At its Dearborn, MI, headquarters, Ford is developing its own ridesharing technology in-house starting with a dynamic shuttle for employees. Instead of the traditionally static dispatcher model, the dynamic shuttle can change on the fly to pick up and drop off riders going roughly the same route. Starting next quarter, a mobile-friendly Web portal and smartphone app will be available to riders. Once a mobile-based ride request is made, the software’s algorithm immediately determines the shuttle best suited to address the request without significantly extending the travel time of riders already on board.

Riders are sent an offer including a proposed pick-up time and maximum duration of the trip, which the requester can then accept or decline. If accepted, the request is sent to the shuttle driver’s navigation interface, along with the most efficient route to complete the requests of all riders in the timeliest manner.

“It recognizes that people’s time is important,” Klampfl said of the dynamic shuttle. “It helps with planning, and we’re positioning it at a price point between a taxi and public transportation.”

The shuttles are adapted Ford Transit Connect vans, each seating six to eight people and configured so riders don’t have to sit next to one another. They are also equipped with wifi and charging portals.

The other big mobility announcement made during this year’s NAIAS came from GM. The automaker is launching its own mobility brand and platform called Maven, and it’s meant to build on GM’s 20-year OnStar legacy as well as its recently announced $500 million investment in and partnership with ridesharing service Lyft.

“The handwriting and opportunity has been on the wall for some time,” said Peter Kosak, GM’s executive director of urban mobility. “Some of the features were developed for OnStar and carried through to Maven. But the core element is the ability of drivers to unlock, start remotely, and drive a vehicle using a smartphone. The guiding star for all of it is to make shared use feel more like ownership.”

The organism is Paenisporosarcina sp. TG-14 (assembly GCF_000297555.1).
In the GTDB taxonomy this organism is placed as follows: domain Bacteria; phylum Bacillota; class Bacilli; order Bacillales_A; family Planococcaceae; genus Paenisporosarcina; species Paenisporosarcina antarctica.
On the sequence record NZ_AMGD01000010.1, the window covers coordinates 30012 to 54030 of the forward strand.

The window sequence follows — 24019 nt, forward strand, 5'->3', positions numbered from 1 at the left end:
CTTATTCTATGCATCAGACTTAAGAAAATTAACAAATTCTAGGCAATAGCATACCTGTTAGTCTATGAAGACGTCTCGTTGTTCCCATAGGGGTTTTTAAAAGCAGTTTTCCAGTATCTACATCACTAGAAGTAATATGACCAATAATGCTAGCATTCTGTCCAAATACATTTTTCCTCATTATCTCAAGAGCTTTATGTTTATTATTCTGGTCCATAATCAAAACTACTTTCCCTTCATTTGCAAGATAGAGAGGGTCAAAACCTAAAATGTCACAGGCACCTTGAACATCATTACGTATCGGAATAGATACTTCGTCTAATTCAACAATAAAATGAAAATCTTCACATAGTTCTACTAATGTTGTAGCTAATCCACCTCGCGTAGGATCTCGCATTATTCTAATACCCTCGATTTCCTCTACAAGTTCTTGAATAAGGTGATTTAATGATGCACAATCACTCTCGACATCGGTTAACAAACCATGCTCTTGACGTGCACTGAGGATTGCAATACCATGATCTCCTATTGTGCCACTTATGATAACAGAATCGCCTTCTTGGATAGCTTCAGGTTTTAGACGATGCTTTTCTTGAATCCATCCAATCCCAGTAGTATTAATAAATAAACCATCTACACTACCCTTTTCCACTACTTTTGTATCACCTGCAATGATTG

GM pulled its 40-person global mobility team together by hiring talent from Google, Zipcar, and Sidecar, which it recently acquired for $35 million. To start, Maven will offer car-sharing to all residents of Ann Arbor, MI, by parking 21 GM cars around the city and making them available at a starting rate of $6 per hour. (Last time I checked, that’s slightly cheaper than Zipcar. Like Zipcar, the fuel and insurance needed to operate Maven vehicles are included in the rental price.)

Maven customers use its app to search for and reserve vehicles by location or car type, and they unlock and start the vehicles with their smartphones. Customers can also access Apple CarPlay, Android Auto, OnStar, SiriusXM radio, and each vehicle’s embedded wireless hotspot. Maven users will also be able to offer their feedback on the car-sharing service directly to GM via WhatsApp.

In the first quarter of 2016, Maven will launch car-sharing services for a select group of Chicago residents in partnership with Magellan Development Group. Maven is also expanding its existing residential program with Stonehenge Partners in New York City (previously called Let’s Drive NYC), giving users on-demand access to vehicles as part of the amenities package they get as Stonehenge tenants. Combined, the two programs will be available to more than 5,000 people. Maven is also testing various car-sharing models, including peer-to-peer, on college campuses and in Germany and China.

Kosak said Ann Arbor was chosen as the first city to offer Maven’s car-sharing services because it’s a college town containing the sprawling University of Michigan campus that can be hard to navigate. “It’s all about access and options,” he said. “You don’t have to be a GM customer to get intuitive, seamless access and options. We see this as a way to introduce GM products to a much bigger market. Then, later on, when they settle down and want a car, we’ll be in a good position.”

Maven’s Ann Arbor fleet is owned by GM, but the automaker is currently exploring how a peer-to-peer option might work there someday. “We’re iterating now, and we expect it to come together soon,” he added. “WhatsApp is an easy way for new customers to communicate directly with our development team and enable us to move faster.”

Kosak said all of Maven’s initiatives are “near-term,” and all of them come together in what he calls the autonomous future. “App-driven community access to a network of vehicles is what the future will look like,” he said. “As we forge partnerships like Lyft, these things will come together in a way that will really disrupt and be super efficient.”

I asked Kosak: Is the auto industry as we know it over?

“With autonomy, it’s not just the auto industry, but how things are financed, city infrastructure—a lot is going to change,” he replied. “But the benefits are otherworldly. It’s the inevitable future of mobility, and it’s going to change everything.”